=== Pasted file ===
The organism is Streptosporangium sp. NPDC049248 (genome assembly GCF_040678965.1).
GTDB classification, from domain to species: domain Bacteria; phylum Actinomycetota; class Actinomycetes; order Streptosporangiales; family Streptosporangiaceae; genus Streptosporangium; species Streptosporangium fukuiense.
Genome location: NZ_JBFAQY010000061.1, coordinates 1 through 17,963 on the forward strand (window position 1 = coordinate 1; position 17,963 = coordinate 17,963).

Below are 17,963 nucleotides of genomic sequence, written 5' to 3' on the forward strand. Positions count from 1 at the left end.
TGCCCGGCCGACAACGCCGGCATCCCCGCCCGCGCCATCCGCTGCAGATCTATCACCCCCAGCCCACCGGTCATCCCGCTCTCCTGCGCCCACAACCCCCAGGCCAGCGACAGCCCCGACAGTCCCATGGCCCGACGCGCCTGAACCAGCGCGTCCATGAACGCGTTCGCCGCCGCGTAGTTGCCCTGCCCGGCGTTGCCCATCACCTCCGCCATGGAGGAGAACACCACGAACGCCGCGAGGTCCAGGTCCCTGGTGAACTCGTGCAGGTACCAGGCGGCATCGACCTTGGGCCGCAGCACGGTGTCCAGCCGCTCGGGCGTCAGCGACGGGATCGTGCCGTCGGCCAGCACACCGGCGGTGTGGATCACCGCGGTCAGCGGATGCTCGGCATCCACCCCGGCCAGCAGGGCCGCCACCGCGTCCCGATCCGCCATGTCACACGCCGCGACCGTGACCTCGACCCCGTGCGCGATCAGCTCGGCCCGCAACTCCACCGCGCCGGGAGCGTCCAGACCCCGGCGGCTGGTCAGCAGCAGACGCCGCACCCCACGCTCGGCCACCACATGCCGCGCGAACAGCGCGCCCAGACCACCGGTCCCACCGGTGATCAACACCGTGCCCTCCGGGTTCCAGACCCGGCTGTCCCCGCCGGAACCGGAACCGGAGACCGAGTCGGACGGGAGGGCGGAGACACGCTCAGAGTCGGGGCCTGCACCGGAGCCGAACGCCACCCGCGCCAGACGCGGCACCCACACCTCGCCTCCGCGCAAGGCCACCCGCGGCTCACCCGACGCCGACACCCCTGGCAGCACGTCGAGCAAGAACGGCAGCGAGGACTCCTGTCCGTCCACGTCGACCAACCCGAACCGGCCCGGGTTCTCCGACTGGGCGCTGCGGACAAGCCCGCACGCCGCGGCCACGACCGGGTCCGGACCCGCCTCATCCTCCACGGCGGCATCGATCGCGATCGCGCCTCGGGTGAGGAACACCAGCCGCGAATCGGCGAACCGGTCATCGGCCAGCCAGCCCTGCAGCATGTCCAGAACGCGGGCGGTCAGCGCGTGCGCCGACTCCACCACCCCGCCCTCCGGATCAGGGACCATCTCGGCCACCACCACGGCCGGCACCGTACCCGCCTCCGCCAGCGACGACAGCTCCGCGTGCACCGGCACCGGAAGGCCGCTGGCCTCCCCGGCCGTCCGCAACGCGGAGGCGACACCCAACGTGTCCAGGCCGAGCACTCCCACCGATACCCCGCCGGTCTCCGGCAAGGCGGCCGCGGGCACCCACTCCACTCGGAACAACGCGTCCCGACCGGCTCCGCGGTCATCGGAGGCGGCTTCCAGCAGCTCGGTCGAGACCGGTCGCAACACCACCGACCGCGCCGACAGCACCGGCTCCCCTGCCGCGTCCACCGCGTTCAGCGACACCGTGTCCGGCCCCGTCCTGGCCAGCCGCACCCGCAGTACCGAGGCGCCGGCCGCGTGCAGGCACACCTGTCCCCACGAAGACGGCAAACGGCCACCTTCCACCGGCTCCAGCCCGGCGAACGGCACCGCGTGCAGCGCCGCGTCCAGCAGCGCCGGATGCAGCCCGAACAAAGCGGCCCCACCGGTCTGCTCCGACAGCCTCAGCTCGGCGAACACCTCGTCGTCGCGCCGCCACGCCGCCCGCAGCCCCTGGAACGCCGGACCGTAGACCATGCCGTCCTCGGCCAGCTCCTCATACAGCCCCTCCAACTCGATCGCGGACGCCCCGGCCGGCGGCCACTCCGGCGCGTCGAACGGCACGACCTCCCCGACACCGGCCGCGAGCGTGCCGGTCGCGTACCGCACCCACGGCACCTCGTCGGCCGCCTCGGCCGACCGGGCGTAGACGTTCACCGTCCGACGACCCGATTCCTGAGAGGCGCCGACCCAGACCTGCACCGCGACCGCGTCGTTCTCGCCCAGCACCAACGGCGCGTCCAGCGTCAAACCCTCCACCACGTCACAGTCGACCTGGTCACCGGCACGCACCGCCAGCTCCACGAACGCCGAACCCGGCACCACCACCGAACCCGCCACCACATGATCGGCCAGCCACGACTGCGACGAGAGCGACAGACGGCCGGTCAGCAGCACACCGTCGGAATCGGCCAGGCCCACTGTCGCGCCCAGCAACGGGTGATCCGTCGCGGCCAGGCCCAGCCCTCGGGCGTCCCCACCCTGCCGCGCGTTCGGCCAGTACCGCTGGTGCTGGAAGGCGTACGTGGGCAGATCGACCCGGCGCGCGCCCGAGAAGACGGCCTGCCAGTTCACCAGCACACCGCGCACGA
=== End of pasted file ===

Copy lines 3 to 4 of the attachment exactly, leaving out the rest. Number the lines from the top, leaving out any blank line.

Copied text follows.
Genome location: NZ_JBFAQY010000061.1, coordinates 1 through 17,963 on the forward strand (window position 1 = coordinate 1; position 17,963 = coordinate 17,963).

Below are 17,963 nucleotides of genomic sequence, written 5' to 3' on the forward strand. Positions count from 1 at the left end.